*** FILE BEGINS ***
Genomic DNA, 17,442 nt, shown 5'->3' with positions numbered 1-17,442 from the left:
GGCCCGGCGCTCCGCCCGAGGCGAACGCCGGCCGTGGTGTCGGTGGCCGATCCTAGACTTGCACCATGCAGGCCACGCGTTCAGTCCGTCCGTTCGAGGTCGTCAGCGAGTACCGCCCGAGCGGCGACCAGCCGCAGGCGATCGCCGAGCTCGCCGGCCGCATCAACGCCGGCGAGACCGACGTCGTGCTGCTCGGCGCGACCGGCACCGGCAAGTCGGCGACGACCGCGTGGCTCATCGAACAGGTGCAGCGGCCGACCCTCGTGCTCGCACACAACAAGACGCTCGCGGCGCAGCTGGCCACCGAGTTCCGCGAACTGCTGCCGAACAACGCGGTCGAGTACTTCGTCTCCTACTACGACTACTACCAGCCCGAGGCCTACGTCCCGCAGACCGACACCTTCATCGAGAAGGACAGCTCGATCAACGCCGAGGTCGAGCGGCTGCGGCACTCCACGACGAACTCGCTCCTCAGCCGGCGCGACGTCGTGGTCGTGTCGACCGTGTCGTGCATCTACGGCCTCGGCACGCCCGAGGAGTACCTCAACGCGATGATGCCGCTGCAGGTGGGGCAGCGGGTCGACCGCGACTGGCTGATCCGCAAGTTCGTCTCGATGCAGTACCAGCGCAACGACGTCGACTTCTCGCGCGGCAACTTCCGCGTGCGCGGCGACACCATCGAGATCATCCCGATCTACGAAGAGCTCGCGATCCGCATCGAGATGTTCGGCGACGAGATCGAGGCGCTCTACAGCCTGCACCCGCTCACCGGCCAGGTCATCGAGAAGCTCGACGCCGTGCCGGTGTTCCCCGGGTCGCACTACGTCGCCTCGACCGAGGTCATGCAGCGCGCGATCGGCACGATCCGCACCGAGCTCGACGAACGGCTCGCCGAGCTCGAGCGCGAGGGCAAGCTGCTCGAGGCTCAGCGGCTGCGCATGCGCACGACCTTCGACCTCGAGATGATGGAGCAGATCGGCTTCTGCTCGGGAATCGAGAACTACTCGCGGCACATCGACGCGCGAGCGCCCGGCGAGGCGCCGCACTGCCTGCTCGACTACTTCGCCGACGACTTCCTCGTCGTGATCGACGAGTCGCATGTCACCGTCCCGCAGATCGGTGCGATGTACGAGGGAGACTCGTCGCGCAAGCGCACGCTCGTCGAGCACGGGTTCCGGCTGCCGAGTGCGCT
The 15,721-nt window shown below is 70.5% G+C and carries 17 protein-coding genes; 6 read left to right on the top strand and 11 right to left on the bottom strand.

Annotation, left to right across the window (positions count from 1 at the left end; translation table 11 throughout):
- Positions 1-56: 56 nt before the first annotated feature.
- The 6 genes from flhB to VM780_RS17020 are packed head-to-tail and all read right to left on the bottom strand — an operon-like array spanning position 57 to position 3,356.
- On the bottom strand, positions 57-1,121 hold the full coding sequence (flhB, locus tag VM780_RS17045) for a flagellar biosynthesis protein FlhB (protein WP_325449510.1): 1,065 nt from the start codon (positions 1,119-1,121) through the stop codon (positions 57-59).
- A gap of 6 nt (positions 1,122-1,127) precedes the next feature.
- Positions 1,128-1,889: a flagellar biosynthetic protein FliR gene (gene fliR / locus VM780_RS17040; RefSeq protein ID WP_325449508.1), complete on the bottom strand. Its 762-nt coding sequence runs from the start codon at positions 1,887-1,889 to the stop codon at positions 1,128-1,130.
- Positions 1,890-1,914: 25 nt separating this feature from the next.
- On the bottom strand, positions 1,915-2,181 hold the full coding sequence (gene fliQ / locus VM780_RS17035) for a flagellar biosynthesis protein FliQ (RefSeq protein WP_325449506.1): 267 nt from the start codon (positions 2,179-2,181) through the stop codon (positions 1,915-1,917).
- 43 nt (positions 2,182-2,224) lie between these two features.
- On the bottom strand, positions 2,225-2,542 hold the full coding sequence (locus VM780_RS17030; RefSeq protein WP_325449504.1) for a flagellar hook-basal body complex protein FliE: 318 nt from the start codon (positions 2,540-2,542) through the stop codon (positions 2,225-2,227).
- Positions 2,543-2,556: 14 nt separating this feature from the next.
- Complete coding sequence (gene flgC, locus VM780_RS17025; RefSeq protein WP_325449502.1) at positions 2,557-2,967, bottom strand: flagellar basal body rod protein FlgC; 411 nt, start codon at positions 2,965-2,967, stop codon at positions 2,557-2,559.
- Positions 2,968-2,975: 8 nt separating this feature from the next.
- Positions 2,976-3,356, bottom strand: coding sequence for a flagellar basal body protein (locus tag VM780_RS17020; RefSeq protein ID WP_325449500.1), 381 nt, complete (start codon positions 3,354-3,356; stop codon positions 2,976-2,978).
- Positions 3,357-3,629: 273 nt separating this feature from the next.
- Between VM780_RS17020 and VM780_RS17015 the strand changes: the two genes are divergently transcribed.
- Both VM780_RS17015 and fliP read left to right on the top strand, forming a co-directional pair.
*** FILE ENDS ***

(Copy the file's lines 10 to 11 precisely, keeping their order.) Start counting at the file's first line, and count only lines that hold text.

- Positions 1,890-1,914: 25 nt separating this feature from the next.
- On the bottom strand, positions 1,915-2,181 hold the full coding sequence (gene fliQ / locus VM780_RS17035) for a flagellar biosynthesis protein FliQ (RefSeq protein WP_325449506.1): 267 nt from the start codon (positions 2,179-2,181) through the stop codon (positions 1,915-1,917).